You choose, we deliver
If you are interested in this story, you might be interested in others from The Journal Gazette. Go to www.journalgazette.net/newsletter and pick the subjects you care most about. We'll deliver your customized daily news report at 3 a.m. Fort Wayne time, right to your email.

Features

  • Arts Update
    AT THE LIBRARY:• “Art for Homeschooled Teens” will take place Mondays for ages 12 to 18, and “Art for Homeschoolers,” for ages 6 to 11, will be held at 2 p.m.
  • Neeson does best he can with flawed story
    ‘A Walk Among the Tombstones’In between doing ­“Taken” sequels and cashing paychecks for dross like “Battleship” and “Wrath of the Titans,” Liam Neeson manages to sneak in projects of
  • Aarrre you ready for Talk Like a Pirate Day?
    Ahoy, mateys! 'Tis time to flap yer jaws like a buccaneer. Rough translation: Hello, friends. It's International Talk Like a Pirate Day.
Advertisement
TV review

Bad dialogue stinks up new Jekyll-Hyde drama

Time for another attempt to reinvent “Jekyll & Hyde,” this time with neurosurgeon Jason Cole (Steven Pasquale, “Rescue Me”), who is only himself from 8:25 a.m. to 8:25 p.m. Overnight he turns into a troublemaker called Ian Price, who is, frankly, a lot more fun to watch.

Cole has kept Ian in check for many years, but in the pilot episode of NBC’s “Do No Harm” (10 p.m. today), Ian returns to wreak havoc. He’s like the Incredible Hulk on a timer.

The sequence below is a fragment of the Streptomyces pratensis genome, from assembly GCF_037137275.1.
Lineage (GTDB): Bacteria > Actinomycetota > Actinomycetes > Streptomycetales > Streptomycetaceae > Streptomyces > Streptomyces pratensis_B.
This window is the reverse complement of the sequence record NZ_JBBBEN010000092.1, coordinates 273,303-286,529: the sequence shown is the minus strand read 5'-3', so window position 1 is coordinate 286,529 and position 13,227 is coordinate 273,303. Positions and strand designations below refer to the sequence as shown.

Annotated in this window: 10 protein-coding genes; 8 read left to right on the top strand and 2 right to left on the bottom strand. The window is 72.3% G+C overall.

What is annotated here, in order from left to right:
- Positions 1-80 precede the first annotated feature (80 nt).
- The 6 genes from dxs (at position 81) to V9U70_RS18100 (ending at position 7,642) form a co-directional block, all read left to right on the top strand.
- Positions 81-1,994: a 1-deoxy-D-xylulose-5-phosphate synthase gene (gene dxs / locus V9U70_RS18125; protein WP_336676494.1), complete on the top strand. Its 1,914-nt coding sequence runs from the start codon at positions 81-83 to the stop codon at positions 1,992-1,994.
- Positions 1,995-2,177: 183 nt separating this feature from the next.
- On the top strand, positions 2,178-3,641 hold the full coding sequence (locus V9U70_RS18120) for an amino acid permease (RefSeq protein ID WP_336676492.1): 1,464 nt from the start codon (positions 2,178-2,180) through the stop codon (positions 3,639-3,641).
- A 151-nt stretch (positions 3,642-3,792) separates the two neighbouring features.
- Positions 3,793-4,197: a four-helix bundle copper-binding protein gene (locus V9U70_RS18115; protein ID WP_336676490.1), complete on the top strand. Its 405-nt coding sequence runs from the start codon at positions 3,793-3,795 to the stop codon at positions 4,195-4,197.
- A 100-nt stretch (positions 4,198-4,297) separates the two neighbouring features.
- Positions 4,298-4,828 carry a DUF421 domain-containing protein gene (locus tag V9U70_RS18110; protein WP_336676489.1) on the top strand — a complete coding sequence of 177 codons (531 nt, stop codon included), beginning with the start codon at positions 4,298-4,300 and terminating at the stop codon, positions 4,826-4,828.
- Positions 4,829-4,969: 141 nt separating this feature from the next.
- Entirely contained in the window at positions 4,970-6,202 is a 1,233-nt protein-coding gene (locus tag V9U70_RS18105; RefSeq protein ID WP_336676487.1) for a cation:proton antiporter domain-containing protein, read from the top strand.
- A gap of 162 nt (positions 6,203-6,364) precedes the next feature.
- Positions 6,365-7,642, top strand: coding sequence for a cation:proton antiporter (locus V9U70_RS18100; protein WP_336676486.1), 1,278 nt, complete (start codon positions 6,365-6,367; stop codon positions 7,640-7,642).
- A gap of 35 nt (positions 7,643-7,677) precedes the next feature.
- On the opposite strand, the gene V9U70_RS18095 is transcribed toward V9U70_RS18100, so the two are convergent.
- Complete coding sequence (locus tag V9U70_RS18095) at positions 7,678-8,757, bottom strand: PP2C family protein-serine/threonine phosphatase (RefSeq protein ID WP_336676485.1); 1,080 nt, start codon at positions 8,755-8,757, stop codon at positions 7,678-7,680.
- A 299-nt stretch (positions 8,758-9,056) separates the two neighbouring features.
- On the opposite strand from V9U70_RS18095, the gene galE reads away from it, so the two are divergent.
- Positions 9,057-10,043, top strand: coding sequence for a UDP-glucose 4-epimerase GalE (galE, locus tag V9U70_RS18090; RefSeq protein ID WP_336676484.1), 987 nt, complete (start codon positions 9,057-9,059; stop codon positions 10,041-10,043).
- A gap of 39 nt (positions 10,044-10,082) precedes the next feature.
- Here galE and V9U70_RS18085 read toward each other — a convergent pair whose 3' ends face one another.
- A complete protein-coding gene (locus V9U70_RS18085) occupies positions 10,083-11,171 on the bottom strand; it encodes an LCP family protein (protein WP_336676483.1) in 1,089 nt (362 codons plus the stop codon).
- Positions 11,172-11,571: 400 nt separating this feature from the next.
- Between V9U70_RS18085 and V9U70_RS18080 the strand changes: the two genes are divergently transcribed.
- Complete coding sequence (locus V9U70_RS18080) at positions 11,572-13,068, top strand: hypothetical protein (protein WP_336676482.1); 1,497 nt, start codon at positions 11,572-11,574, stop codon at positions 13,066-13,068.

“Do No Harm” is a ridiculous show that’s almost so-bad-it’s-not-good-but-at-least-fun-to-mock. If only there weren’t so many groaner bits of dialogue. The show is lousy with exposition (“I may be supplying experimental drugs to the chief of neurosurgery, but I still have standards,” says Ruben, Cole’s accomplice in keeping Ian in check) and punny retorts (“Is there someone else?” asks fellow doc Lena Solis, who crushes on Cole. “You could say that,” he replies).

If Cole is a bit of a dull, milquetoast do-gooder, Ian is a quip-prone baddie. When Cole fears for a patient who’s been abused, he visits her abusive husband at just the right time so he’ll be with the abuser when he turns into Ian. Cole tries to get the guy to back off, to no avail. And then Ian arrives.

“Whatever deal you previously made has now expired!” Ian says between punches to the suddenly apologetic abuser.

Later, when Ian encounters a child from his past who’s dropped a stuffed monkey, he quips, “Be careful. Monkeys have been known to eat their young.”

Every now and then, Phylicia Rashad’s Dr. Vanessa Young wanders into a scene to cheer or reprimand Cole or play referee between Cole and a colleague. But these scenes are just filler between the silly Cole-vs.-Ian scenes that play like “Spy vs. Spy” from Mad magazine.

Advertisement